Grab the Spring Activities Packet here.


Spring Gross Motor Activities


Spring week continues on The OT Toolbox and today is all about those Gross Motor Skills. Shoulder and wrist stability are such a necessary part of fine motor control and precision. You've probably seen it before; a kiddo that writes or colors with their arm "floating" up off the table surface. You probably know a child that writes with their whole arm as opposed to moving those fingers. You might recall a child manipulating small items like beads with their elbows smashed into their sides in order for them to have support and control...It's all shoulder stability that is lacking!

We're also talking about core stability, postural control, and balance. You might know a student that slouches at their desk. What suffers? Handwriting legibility, reading comprehension, and the ability to copy materials without missing items. 

You may have seen a kiddo that is fearful on uneven surfaces like when maneuvering on bleachers, or struggles with active games in gym class. What may be the culprit to these coordination skills? It just might be postural control, core strength, and stability.

The gross motor activities below provide opportunities to improve bilateral coordination, core strength as part of improving  postural stability, balance, coordination, shoulder stability, and shoulder girdle strengthening. The activities follow a Spring-theme to use this time of year. 

These general activities combine movement combinations and motor planning that can be used as a fun brain break in the classroom, or a party game idea:

Create a Bunny Hop Gross Motor Game much like our Dinosaur Gross Motor Game! Just make the activities actions like Hop like a bunny, jump like a bunny, stomp your bunny feet, etc. You can add other spring animals too, like a lamb, baby chicks, or robins.

Make a DIY Dance Stick using ribbons, crepe paper, and string. Then, practice forming letters or writing spelling words with the dance stick. It can be decorated like a May Pole, too. Incorporate bilateral coordination and eye-hand coordination to wrap the stick with ribbon all the way up and around a dowel rod. 

Bean Bag Activity- We made ice cream cones, but carrots would be super easy, too...or just pretend the bean bags are carrots :)  Here are some bean bag games to use when working on midline crossing, core strength, motor planning, and other gross motor areas.


Build shoulder and wrist stability 

Shoulder stability is an area that so many kids can struggle with! Writing with their arm "floating" up off the table surface, using the whole arm to manipulate and move a pencil, and other small motor actions. Sometimes, kids that do activities and tasks quickly are compensating for weakness in the shoulder girdle. 

Use Wikki Stix to build Easter Eggs by sticking them to a wall. Position the child at a seated position facing the wall so shoulder flexion occurs at eye height. This is a great way to work on shoulder and wrist stability and mobility.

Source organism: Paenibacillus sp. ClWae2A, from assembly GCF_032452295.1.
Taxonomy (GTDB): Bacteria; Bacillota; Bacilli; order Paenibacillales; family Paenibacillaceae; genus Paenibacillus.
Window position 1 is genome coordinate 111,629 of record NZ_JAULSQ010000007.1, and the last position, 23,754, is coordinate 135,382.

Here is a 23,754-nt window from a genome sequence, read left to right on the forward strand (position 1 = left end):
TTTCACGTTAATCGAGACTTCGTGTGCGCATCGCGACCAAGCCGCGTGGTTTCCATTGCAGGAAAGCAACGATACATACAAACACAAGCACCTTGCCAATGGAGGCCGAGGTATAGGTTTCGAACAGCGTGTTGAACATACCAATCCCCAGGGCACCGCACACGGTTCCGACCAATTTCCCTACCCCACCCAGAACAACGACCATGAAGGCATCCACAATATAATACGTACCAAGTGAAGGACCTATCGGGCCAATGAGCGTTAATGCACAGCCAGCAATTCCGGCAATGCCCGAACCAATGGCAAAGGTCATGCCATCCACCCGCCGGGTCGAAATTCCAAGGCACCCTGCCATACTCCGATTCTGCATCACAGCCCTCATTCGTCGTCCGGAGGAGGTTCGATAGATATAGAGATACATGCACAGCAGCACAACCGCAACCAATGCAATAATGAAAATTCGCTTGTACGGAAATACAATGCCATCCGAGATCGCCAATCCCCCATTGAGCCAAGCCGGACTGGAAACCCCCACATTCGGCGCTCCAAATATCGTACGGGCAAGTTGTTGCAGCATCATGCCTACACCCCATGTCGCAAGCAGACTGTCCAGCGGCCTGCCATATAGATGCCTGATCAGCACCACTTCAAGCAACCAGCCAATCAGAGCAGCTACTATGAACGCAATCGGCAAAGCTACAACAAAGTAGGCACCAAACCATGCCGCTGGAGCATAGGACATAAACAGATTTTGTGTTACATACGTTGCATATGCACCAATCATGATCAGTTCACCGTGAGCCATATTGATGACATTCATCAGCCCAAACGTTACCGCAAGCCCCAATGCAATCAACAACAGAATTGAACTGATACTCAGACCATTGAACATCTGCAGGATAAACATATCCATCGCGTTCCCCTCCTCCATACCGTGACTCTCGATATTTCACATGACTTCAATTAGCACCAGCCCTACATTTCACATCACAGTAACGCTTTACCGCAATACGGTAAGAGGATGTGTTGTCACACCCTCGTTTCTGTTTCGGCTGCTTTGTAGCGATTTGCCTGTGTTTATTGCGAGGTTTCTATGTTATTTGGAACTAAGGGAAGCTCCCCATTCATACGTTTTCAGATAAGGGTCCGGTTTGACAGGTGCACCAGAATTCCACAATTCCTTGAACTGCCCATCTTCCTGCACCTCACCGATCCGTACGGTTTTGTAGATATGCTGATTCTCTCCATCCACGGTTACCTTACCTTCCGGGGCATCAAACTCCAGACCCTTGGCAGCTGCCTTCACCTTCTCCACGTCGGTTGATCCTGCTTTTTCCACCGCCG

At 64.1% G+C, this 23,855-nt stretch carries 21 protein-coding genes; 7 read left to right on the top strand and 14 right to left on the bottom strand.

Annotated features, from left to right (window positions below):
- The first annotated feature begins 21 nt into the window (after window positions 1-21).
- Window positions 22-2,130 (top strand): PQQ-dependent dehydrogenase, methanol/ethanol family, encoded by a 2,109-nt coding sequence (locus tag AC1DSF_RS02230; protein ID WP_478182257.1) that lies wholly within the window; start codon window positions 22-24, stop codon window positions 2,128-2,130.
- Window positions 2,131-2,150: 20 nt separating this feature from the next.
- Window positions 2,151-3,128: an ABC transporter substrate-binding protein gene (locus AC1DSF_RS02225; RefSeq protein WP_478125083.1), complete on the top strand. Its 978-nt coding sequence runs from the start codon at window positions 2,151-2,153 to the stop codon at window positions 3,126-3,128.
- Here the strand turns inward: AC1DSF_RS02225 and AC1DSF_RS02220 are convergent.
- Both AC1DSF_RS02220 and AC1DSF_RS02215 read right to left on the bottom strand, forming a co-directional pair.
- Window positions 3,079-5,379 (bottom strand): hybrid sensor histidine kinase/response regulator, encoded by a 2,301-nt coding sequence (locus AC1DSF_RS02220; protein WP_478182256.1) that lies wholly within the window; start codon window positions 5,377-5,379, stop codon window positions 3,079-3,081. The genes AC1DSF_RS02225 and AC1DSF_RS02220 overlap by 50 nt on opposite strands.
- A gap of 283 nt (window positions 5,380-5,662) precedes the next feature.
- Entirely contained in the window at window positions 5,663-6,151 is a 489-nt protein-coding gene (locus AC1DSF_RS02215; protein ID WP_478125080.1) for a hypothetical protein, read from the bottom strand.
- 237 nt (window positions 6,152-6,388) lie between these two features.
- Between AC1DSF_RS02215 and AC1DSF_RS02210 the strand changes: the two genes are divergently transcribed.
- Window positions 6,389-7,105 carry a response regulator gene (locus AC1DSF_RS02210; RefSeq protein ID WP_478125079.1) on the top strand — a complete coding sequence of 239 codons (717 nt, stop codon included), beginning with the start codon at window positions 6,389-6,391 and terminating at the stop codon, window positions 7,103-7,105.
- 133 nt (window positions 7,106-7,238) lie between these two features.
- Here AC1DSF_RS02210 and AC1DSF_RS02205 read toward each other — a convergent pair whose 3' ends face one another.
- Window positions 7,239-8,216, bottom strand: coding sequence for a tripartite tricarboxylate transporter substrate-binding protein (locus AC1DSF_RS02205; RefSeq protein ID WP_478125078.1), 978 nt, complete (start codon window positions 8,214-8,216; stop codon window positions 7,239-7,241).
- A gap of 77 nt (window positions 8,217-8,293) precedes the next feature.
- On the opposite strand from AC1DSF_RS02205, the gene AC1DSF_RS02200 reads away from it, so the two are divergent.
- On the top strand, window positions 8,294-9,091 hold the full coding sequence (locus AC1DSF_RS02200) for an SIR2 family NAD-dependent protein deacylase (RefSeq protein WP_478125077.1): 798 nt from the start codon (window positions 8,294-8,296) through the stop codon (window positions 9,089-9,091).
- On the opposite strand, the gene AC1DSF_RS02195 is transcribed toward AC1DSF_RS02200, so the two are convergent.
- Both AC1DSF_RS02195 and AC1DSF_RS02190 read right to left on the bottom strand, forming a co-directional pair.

Use Spring cookie cutters and small pieces of chalk on a chalkboard or easel. This activity is great for drawing and writing at shoulder height and uses both hands at midline. Working at the vertical surface promote core strength as well as shoulder stability and wrist extension. Bunnies, Easter eggs. hearts, and colorful circles or rainbows are fun this time of year.

Try Spring Yoga- There are some Yoga positions with a Spring theme described and listed in the Spring Occupational Therapy Activities Packet. Add fun animal names and positions to basic yoga positions.

Use a scooter board in prone. Push and pull the scooter board across the floor to transport Spring items into a basket. The dollar store is a good place to find small items. Better yet, use bunny tongs or other tools to transport the items.

Roll a small ball or a therapy ball up and down a wall. Use painters tape to make a ball maze or a strait line like the stem of a Spring flower. "Walk" the ball up the wall to shoulder height and then back down again. Get the ball to the top of the step to create the flower!

Spring Animal Walks- Do the bunny hop, frog jump, and lamb crawl from one side of the room to the other. Think: wheelbarrow walks, crab walks, donkey kicks, and bear walks with a Spring theme!

Color or play on the ground- Use Easter grass to create a sensory space on the floor. Use a large, low tray such as a jelly roll pan to create a sensory bin. Kids can use tongs to find hidden items such as mini-erasers.


Spring Posture and Balance Activities

Posture and trunk stability is essential for positioning in the classroom and in functional tasks in general. Postural control is needed to enable the student to sit upright at their desk, allowing for better handwriting, reading, and copying skills. Kids who struggle with postural control and balance will be uncoordinated in fine motor tasks, activities requiring sustained positioning, have trouble with motor planning, and may be fearful of tasks that require mobility or uneven positioning such as manueving on bleachers or during active play.

Try some of the Spring themed gross motor activities below to improve postural control and balance:

Spring Caterpillar Pose- Assume the "superman pose" on the floor, but call it a caterpillar pose! You can be a caterpillar in the SPringtime, gaining strength to start crawling and munching on leaves. Relax rest but then return to the extended arms, legs, and head positioning as you wake up again!